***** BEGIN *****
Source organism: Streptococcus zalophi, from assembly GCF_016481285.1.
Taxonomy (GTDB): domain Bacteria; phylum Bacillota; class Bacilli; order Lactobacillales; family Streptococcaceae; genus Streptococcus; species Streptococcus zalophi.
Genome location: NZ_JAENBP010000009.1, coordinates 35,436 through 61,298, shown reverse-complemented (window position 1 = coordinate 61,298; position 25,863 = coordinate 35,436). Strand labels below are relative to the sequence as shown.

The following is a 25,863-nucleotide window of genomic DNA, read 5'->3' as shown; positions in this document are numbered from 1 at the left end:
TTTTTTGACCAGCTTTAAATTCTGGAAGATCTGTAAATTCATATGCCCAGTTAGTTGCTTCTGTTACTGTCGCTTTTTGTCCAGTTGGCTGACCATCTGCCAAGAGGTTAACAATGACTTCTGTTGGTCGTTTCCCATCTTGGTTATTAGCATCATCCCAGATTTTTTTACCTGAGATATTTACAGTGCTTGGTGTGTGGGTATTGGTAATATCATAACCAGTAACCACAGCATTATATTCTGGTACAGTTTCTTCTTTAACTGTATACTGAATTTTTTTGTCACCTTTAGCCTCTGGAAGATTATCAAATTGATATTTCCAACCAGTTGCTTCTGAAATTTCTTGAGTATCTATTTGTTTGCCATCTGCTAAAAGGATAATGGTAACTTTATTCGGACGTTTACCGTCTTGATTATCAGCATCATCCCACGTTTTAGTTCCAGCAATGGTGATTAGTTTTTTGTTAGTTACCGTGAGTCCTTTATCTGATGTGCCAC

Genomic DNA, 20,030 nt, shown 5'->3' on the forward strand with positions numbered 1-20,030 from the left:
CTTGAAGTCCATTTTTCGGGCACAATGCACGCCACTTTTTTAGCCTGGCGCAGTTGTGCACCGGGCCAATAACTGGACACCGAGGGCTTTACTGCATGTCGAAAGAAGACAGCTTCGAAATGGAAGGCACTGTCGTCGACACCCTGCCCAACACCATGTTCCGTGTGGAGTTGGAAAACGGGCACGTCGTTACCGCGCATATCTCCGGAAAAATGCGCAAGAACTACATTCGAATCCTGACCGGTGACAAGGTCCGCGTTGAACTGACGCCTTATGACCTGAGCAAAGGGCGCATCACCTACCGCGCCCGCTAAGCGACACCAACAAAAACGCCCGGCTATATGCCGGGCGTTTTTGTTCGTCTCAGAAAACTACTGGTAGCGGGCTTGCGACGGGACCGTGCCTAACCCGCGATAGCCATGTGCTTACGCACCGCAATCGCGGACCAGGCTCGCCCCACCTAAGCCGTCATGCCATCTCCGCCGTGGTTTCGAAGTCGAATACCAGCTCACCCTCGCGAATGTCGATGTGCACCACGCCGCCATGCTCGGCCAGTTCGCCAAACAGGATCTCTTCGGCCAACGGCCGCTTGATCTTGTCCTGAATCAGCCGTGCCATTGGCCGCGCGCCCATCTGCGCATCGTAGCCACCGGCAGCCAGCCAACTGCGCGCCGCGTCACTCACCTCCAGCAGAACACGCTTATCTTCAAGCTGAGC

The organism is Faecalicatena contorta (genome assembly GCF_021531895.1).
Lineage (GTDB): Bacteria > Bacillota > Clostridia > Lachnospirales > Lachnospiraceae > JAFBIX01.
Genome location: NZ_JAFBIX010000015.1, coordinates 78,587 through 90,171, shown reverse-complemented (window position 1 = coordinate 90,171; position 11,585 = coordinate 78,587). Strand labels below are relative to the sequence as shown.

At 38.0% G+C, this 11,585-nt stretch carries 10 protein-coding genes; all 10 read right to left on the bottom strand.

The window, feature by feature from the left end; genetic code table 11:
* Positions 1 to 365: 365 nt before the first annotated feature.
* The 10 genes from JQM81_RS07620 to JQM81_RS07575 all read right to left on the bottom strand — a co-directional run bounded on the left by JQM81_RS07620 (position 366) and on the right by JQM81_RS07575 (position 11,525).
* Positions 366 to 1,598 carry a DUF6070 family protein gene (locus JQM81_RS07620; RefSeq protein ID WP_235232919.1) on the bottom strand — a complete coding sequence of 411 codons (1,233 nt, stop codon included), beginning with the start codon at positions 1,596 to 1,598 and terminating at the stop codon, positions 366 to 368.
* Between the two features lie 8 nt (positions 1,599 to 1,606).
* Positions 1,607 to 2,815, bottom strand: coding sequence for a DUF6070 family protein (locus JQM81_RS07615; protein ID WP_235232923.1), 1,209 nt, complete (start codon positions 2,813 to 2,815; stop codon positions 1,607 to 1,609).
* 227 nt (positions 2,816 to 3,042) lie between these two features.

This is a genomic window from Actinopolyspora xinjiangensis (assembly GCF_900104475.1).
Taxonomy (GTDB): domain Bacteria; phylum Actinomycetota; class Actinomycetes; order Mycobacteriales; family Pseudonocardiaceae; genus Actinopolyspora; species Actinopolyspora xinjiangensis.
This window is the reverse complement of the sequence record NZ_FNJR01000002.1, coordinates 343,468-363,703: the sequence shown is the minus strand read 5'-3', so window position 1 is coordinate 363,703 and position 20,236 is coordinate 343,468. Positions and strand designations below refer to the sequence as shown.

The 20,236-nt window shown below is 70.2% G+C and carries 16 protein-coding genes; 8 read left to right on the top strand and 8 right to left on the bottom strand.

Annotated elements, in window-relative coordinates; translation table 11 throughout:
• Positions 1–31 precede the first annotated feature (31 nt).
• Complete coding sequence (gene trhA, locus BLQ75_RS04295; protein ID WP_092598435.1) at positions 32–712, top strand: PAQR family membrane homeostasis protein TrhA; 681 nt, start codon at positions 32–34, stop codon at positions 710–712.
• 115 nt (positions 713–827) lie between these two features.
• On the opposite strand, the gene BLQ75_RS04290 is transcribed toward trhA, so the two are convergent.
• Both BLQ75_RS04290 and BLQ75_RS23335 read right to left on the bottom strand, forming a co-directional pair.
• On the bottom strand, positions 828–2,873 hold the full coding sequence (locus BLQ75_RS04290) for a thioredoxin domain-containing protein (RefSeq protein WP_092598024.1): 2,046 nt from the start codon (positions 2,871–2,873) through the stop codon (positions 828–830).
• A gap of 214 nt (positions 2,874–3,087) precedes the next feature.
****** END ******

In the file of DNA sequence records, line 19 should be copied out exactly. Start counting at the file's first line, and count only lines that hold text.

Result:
This is a genomic window from Actinopolyspora xinjiangensis (assembly GCF_900104475.1).